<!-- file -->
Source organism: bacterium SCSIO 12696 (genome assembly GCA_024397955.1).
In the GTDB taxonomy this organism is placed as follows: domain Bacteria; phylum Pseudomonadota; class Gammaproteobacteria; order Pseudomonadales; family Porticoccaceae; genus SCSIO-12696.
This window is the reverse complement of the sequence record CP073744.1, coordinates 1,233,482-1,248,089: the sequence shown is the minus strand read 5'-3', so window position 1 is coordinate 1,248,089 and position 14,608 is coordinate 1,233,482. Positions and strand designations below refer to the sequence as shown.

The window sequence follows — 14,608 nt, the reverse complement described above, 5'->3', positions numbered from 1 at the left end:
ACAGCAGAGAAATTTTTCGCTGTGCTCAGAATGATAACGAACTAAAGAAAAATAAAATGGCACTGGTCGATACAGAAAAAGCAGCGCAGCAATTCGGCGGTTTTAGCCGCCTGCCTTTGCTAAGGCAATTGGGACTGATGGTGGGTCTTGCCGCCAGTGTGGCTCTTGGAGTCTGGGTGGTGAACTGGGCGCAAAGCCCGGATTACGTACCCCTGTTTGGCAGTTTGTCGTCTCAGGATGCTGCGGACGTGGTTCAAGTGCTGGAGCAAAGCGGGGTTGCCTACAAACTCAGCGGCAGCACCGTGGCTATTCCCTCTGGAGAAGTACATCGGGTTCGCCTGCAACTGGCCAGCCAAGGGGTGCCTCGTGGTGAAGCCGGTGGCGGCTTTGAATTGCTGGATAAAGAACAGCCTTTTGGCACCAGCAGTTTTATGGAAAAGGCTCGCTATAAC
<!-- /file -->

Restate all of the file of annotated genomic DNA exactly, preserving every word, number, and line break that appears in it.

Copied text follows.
Source organism: bacterium SCSIO 12696 (genome assembly GCA_024397955.1).
In the GTDB taxonomy this organism is placed as follows: domain Bacteria; phylum Pseudomonadota; class Gammaproteobacteria; order Pseudomonadales; family Porticoccaceae; genus SCSIO-12696.
This window is the reverse complement of the sequence record CP073744.1, coordinates 1,233,482-1,248,089: the sequence shown is the minus strand read 5'-3', so window position 1 is coordinate 1,248,089 and position 14,608 is coordinate 1,233,482. Positions and strand designations below refer to the sequence as shown.

The window sequence follows — 14,608 nt, the reverse complement described above, 5'->3', positions numbered from 1 at the left end:
ACAGCAGAGAAATTTTTCGCTGTGCTCAGAATGATAACGAACTAAAGAAAAATAAAATGGCACTGGTCGATACAGAAAAAGCAGCGCAGCAATTCGGCGGTTTTAGCCGCCTGCCTTTGCTAAGGCAATTGGGACTGATGGTGGGTCTTGCCGCCAGTGTGGCTCTTGGAGTCTGGGTGGTGAACTGGGCGCAAAGCCCGGATTACGTACCCCTGTTTGGCAGTTTGTCGTCTCAGGATGCTGCGGACGTGGTTCAAGTGCTGGAGCAAAGCGGGGTTGCCTACAAACTCAGCGGCAGCACCGTGGCTATTCCCTCTGGAGAAGTACATCGGGTTCGCCTGCAACTGGCCAGCCAAGGGGTGCCTCGTGGTGAAGCCGGTGGCGGCTTTGAATTGCTGGATAAAGAACAGCCTTTTGGCACCAGCAGTTTTATGGAAAAGGCTCGCTATAAC